‘What’s this?’ Sex education debate after China mother finds condom in teen son’s bagjessie tan
A public discussion about sex education in China has been kicked off by a mother in eastern China who told the media it shocked her to find a condom in her teenage son’s schoolbag.
The single mother from Zhejiang province said she saw a suspicious object at the bottom of her son’s schoolbag when she was checking his schoolwork earlier this month, the Qianjiang Evening News reported.
“What is this?” Asked the mother, surnamed Xu.
She said when she realised it was a condom, both she and her son, a secondary student, were embarrassed.
Xu said her son, who is believed to be 14 or 15 years old, has never kept secrets from her and explained that it was something “he felt too shy to speak about”.
The son said at school, two boys in his class brought a pack of condoms to the classroom and played with a condom by throwing it around.
The boy said the condom accidentally fell into his schoolbag. He later used a piece of tissue to wrap it up and threw it away into a bin, said the mother.
Xu said she felt afterwards that it was necessary to talk to her son about sex education.
“I told my son that a condom is not something that should necessarily make you feel shy. The wrong part of this is that these two students should not play with it in the classroom,” she said.
She said her son overcame his shyness and was curious when she briefed him on how condoms were used.
“I had planned to buy some to give him a detailed introduction, but I thought it’s not appropriate for me to discuss that with him,” said Xu, who eventually passed a book on physical health to her son to read.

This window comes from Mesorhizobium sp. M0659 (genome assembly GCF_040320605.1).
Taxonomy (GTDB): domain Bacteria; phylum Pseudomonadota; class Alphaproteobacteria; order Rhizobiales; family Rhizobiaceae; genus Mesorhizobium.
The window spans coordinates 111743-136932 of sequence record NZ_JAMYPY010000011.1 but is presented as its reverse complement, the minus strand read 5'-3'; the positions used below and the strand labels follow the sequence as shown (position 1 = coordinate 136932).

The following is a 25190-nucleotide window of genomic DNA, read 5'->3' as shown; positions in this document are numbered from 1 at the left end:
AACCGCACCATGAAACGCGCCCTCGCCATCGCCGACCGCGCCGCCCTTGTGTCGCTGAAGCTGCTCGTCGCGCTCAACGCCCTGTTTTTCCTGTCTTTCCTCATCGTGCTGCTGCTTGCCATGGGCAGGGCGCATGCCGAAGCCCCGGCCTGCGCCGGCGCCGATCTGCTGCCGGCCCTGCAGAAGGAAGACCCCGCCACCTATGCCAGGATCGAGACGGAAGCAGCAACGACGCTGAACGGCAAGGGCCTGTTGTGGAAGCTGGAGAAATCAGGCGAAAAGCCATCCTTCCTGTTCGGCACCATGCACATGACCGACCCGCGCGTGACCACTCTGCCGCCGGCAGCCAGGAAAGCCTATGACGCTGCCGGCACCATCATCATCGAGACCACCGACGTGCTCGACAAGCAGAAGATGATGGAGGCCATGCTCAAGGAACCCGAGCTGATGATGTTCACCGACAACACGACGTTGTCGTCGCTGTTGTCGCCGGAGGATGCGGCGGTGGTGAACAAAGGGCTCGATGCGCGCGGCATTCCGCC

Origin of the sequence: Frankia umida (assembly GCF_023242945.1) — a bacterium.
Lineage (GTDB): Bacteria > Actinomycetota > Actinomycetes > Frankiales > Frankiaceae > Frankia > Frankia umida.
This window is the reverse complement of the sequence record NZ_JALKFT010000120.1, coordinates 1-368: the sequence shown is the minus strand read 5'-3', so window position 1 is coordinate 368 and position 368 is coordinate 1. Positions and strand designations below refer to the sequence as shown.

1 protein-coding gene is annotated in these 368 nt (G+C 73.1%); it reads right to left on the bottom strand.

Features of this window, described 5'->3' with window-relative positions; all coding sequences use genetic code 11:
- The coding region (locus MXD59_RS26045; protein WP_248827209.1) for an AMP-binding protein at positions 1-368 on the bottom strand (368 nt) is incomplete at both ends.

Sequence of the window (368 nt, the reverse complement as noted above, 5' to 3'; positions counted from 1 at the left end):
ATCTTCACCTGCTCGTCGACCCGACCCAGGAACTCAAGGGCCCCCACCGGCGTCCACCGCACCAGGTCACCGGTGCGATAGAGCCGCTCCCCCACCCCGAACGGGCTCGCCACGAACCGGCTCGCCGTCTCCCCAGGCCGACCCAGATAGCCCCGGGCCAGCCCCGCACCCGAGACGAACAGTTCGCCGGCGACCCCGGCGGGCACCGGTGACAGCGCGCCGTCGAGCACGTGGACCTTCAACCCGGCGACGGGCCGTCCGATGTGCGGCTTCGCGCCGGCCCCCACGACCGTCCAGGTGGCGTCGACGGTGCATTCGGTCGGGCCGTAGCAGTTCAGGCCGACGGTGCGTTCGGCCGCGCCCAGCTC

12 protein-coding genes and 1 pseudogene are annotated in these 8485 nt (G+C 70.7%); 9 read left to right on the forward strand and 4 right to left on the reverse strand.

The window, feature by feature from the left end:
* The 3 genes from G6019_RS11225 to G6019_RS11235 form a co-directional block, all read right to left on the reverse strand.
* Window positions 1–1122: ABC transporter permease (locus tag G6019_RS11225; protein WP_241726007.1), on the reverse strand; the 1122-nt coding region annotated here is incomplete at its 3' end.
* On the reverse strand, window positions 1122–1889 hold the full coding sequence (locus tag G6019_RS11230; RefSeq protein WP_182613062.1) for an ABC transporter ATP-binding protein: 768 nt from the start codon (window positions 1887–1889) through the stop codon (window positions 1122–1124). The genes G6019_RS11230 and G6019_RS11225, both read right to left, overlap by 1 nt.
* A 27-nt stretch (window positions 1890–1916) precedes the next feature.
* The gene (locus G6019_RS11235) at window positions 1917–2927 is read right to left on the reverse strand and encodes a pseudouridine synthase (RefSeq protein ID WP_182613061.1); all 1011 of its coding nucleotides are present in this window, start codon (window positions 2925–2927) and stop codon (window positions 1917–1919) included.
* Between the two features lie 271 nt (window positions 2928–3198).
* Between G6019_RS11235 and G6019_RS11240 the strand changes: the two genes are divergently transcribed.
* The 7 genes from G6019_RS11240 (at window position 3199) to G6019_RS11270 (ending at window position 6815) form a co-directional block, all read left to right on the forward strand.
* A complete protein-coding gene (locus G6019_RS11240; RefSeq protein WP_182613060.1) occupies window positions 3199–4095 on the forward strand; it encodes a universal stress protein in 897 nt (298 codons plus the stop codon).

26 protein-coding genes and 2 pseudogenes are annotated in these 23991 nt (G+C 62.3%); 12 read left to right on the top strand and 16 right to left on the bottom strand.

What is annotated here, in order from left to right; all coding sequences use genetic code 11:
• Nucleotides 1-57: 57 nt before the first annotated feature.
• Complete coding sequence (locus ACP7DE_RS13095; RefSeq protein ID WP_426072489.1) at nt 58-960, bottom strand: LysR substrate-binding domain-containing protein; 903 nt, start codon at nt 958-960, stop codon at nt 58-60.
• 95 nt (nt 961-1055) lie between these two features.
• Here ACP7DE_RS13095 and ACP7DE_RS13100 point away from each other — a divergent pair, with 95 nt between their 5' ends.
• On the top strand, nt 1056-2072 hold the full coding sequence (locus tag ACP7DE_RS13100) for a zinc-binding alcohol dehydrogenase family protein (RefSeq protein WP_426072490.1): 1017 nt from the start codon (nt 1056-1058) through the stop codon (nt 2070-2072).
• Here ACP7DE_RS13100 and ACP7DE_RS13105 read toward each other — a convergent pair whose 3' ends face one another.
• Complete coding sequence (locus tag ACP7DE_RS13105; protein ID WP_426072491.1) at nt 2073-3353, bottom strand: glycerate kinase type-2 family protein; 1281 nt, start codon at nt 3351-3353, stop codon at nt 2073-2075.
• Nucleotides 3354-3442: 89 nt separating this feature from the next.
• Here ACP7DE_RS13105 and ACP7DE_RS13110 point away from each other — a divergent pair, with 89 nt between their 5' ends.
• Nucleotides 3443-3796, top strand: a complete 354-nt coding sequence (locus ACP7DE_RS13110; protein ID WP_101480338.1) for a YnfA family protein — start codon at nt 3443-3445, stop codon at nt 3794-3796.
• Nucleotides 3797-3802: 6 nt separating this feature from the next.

Jin Lingjuan, a form teacher from Tianhang Experimental School in Hangzhou, also in Zhejiang province, said children’s curiosity about sex is actually a good opportunity to provide sex education.
Jin said she once taught a first-year secondary class about sexual knowledge and psychological health for adolescents.
The teacher said the contents ranged from sanitary pads and condoms to contraceptive measures and the prevention of HIV infection.
“The kids listened carefully,” she said. “I think when the students are aware of sexual knowledge, and their curiosity has been met, they won’t make sex jokes any longer.”
Xu’s condom discovery in her son’s schoolbag story has attracted more than 330 million views on Weibo, with thousands of people commenting.
“Nowadays, many children aged 11 to 12 know everything. I think it’s better to educate girls about sex early; otherwise, they will be taken advantage of. For boys, they usually learn it without a teacher,” wrote one user.
“If it were a girl, her parents would be anxious, furious, worried, and frightened, if they found a used condom in her schoolbag,” another person commented.
Shenzhen-based sex education expert Hu Ping wrote in her book Shan Jie Tong Zhen that there’s an increasing trend of children seeing an early onset of puberty, with some girls starting to have periods as early as nine years old while some boys as young as 10 can start to develop symptoms of spermatorrhea.
Hu suggests that sex education for children should thus be carried out earlier than before.